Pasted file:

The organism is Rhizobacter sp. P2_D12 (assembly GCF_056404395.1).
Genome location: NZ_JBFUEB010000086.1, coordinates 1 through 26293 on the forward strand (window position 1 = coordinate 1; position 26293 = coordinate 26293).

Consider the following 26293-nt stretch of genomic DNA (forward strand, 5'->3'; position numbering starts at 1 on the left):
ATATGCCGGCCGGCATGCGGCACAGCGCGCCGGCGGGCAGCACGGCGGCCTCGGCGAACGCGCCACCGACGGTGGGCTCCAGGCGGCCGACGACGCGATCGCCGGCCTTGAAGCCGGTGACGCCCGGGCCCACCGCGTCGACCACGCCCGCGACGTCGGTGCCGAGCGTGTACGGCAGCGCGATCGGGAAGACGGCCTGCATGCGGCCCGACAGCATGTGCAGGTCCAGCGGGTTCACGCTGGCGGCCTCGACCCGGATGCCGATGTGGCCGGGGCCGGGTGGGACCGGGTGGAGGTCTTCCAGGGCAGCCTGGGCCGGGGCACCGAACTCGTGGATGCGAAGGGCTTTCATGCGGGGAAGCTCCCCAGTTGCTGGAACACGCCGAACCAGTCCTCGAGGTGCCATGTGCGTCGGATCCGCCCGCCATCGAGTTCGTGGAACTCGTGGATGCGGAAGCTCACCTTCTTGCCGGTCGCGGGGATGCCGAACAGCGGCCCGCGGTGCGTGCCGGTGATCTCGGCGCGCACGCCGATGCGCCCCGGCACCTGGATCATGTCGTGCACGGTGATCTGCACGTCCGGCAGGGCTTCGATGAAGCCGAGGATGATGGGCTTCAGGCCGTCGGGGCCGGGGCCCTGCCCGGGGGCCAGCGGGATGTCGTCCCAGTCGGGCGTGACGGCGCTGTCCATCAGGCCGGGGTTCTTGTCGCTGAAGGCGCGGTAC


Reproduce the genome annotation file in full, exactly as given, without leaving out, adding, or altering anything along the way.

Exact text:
The organism is Rhizobacter sp. P2_D12 (assembly GCF_056404395.1).
Genome location: NZ_JBFUEB010000086.1, coordinates 1 through 26293 on the forward strand (window position 1 = coordinate 1; position 26293 = coordinate 26293).

Consider the following 26293-nt stretch of genomic DNA (forward strand, 5'->3'; position numbering starts at 1 on the left):
ATATGCCGGCCGGCATGCGGCACAGCGCGCCGGCGGGCAGCACGGCGGCCTCGGCGAACGCGCCACCGACGGTGGGCTCCAGGCGGCCGACGACGCGATCGCCGGCCTTGAAGCCGGTGACGCCCGGGCCCACCGCGTCGACCACGCCCGCGACGTCGGTGCCGAGCGTGTACGGCAGCGCGATCGGGAAGACGGCCTGCATGCGGCCCGACAGCATGTGCAGGTCCAGCGGGTTCACGCTGGCGGCCTCGACCCGGATGCCGATGTGGCCGGGGCCGGGTGGGACCGGGTGGAGGTCTTCCAGGGCAGCCTGGGCCGGGGCACCGAACTCGTGGATGCGAAGGGCTTTCATGCGGGGAAGCTCCCCAGTTGCTGGAACACGCCGAACCAGTCCTCGAGGTGCCATGTGCGTCGGATCCGCCCGCCATCGAGTTCGTGGAACTCGTGGATGCGGAAGCTCACCTTCTTGCCGGTCGCGGGGATGCCGAACAGCGGCCCGCGGTGCGTGCCGGTGATCTCGGCGCGCACGCCGATGCGCCCCGGCACCTGGATCATGTCGTGCACGGTGATCTGCACGTCCGGCAGGGCTTCGATGAAGCCGAGGATGATGGGCTTCAGGCCGTCGGGGCCGGGGCCCTGCCCGGGGGCCAGCGGGATGTCGTCCCAGTCGGGCGTGACGGCGCTGTCCATCAGGCCGGGGTTCTTGTCGCTGAAGGCGCGGTAC